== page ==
I’ve not picked up a bow in weeks. It has been a good time to accept an unplanned recovery. It has also been time to repair targets and clean the range.
I did a 3D tournament in June. The Covid-19 social distancing wasn’t strictly followed. I planned to continue competing but put that plan aside until the dust has settled a bit.
Over the Memorial Day weekend we didn’t head out into crowds of carefree people. I predicted we’d see a spike post-Memorial Day and we did. I expect the increases we continue to see are associated with Memorial Day and protests.
I’m 65 and in good health. I expect if I get Covid-19 my symptoms would be mild. In fact, I’d not be surprised to find I have the antibodies found among people that have been exposed to Covid-19 and not had more severe symptoms. I don’t know because I’m not paying $300.00 to find out.
While I wait for less contagious times I continue to prepare. There is a State Championship in August but that one might be a skip. Still, I’ll restart practice in a few days in the event the August date appears safe – which I don’t expect.
I will mention this – running and cycling have been going really well. And you can bet my range looks nice.
The photographs posted of archery tournaments indicate social distancing is merely a suggestion at these events. At 65 years old I’d like to avoid that asymptotic 28-year-old shedding Covid-19 while standing next to me.
Sure, I can play the odds and expect to win by not getting sick. Honestly, I suspect I’ve already had the bug. At this point I simply don’t know whether or not I carry the antibody.
Here’s the thing, if I do catch the Covid-19 I run a greater risk of sharing it with family and friends all over 70 and none in excellent health. When I suspected Brenda and I had contracted the virus we stayed clear of everyone. Our symptoms were so mild it is impossible to know for certain without being tested – at this point for the antibody.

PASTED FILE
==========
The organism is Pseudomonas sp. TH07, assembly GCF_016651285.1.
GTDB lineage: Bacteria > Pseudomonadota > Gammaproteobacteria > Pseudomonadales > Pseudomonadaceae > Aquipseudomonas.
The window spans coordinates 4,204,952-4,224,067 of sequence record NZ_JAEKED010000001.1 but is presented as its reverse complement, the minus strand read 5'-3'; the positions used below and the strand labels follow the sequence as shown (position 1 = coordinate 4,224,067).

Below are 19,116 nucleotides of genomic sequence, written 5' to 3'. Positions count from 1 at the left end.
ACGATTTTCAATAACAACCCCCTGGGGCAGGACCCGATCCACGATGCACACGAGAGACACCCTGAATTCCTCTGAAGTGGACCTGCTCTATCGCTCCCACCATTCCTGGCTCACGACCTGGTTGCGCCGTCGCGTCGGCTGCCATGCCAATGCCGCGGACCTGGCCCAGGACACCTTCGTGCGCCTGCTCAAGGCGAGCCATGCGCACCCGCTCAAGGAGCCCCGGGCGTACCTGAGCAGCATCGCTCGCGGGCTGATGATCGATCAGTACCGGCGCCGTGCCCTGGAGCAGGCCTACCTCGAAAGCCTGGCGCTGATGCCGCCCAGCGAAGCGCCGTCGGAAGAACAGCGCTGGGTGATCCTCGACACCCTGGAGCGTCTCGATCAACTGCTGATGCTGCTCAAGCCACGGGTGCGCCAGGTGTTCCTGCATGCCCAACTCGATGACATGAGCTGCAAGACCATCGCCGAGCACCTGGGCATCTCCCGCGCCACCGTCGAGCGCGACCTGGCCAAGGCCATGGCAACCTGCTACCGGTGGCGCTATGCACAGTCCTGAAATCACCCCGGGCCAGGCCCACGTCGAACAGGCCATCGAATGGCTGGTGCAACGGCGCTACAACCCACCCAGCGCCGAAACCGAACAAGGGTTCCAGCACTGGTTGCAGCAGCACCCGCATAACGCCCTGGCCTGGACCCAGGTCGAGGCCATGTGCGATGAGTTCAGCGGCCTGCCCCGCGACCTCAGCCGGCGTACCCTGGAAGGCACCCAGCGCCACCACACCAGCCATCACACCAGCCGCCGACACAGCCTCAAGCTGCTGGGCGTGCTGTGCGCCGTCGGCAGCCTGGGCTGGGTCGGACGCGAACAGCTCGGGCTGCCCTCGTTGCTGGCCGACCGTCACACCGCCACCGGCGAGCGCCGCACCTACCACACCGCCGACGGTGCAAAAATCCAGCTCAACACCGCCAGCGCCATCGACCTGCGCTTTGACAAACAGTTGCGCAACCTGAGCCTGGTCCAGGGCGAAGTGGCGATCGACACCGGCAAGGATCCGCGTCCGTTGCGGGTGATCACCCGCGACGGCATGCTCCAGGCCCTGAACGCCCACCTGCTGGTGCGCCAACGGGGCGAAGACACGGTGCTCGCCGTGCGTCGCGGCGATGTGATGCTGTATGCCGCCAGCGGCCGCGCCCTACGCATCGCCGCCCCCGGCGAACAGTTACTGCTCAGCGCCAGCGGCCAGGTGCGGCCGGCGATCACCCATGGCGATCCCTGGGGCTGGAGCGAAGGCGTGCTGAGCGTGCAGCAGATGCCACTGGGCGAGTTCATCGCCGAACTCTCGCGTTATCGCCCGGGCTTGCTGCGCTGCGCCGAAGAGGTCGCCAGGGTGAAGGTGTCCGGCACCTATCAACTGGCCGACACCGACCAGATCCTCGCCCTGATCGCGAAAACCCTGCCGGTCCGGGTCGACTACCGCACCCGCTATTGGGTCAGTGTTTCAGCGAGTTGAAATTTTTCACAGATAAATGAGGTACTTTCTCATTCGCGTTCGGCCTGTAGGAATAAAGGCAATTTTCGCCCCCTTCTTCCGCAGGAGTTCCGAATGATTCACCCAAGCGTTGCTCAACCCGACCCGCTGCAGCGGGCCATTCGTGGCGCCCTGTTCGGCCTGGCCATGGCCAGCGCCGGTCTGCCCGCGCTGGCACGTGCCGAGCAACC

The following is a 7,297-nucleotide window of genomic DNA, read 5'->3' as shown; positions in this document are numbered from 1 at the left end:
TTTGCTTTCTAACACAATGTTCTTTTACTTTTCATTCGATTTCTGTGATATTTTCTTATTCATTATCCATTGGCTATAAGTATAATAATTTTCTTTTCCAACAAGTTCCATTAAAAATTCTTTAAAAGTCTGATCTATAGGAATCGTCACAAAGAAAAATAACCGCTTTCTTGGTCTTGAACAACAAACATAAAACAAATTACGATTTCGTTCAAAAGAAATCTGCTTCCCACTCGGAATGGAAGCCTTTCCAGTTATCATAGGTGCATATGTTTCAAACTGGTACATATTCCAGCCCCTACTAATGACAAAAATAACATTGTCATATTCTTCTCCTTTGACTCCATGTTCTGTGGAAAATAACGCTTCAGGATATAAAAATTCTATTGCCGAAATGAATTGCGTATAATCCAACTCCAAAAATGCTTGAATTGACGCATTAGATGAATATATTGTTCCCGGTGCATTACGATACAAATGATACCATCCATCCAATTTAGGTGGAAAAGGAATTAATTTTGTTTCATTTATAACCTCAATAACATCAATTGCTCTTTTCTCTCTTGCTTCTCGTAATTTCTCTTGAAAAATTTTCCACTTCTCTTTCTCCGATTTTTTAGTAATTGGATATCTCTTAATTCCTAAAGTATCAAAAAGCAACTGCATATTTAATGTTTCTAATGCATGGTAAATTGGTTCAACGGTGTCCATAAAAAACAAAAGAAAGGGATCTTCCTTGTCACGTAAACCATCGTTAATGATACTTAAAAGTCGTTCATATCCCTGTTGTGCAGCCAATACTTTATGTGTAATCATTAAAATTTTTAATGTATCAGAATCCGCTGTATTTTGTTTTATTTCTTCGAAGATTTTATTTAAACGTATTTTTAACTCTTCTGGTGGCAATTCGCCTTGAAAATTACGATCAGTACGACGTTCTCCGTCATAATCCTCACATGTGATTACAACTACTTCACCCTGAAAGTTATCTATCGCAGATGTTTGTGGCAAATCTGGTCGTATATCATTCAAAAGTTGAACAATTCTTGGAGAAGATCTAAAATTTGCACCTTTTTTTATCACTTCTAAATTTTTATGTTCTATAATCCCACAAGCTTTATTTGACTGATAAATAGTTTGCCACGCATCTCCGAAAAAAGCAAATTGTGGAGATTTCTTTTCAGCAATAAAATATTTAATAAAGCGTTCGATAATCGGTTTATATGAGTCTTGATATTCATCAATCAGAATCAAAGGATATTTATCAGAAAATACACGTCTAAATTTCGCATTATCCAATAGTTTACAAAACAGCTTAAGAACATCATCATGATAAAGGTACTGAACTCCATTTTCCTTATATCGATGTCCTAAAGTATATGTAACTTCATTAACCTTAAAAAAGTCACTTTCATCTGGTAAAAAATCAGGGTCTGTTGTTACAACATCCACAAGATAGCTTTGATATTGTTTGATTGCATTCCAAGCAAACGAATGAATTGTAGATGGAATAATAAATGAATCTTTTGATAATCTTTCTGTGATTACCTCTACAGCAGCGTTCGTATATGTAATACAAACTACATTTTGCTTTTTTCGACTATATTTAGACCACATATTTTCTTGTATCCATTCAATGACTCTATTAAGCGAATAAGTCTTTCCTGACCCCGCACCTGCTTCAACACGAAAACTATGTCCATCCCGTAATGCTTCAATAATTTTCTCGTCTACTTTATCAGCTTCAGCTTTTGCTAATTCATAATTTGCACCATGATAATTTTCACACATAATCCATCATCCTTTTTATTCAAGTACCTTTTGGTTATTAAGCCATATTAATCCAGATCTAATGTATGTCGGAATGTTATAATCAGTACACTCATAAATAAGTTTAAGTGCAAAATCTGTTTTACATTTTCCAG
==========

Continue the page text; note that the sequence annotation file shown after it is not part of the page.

So, for now, I am taking a break from competition.
On Facebook at local group posted that in a few weeks they will be offering an ASA State 3D Championship Qualifier. I’d nearly tossed in the towel on 3D for 2020 before I read the post.
After learning there would be no easy access qualifier for my area I canned 3D other than shooting on my range for fun. Instead, I grabbed my target bow and began practice shooting dots at longer yardages.
The recent addition of the nearby qualifier had me pulling out my 3D hunting style rig for practice.
I’d shot well last weekend in a local 3D event and expected to pick up where I’d left off. That didn’t exactly pan out.
In the morning I refreshed my memory with the 3D bow and shot paper focusing on yardage from 40 to 50 yards. In the afternoon I went out to shoot faux animals at 40 yards then 35 yards.
The average yardage was 38.2. If the 40-yard practices and the 35 yards practice shots had been equal the yardage would have been 37.5 for those of you wondering about the 38.2 yardage. The actual yardage for the long shots was 40.3 and the short shots were 35.
Longer distances with pins are tough. Using a scope 40 yards isn’t a bother. Using a scope I’ve had to make 100-yard shots. In 3D using a hunter division rig 40 yards is the maximum distance in that class.
That’s probably a good thing considering how I performed at 40 yards today. My average arrow score was 6.2 at 40 yards. At five yards closer the average was 10 with one 12 and one 8.
Last week’s tournament had an average distance of 33.2 yards. I ended up with four 8s and seven 12s. The rest were 10s. I do remember a couple of shots being long. The last target, a wolf, was at 40 yards. I also recall a turkey at 35 yards. Overall, it was a fair course.
The problem is when I shoot 8s and 5s. In fact, I’ll go out on a limb and say that is every archer’s problem. Shooting 12s and 10s isn’t a problem. Today was a mess with 5s (all at 40 or 41 yards). The single 8 at 35 yards landed in a javelina.
Hitting a 3D target well on close shots isn’t hard. Still, you have to make the shot. Getting comfortable at longer yardages is mandatory to finish well.
3D is likely done for 2020 for me. That’s a shame. I enjoy 3D and will continue to practice on my range. However, the one qualifier within my means turned out not to be a qualifier. It is now time to switch gears and go back to dots.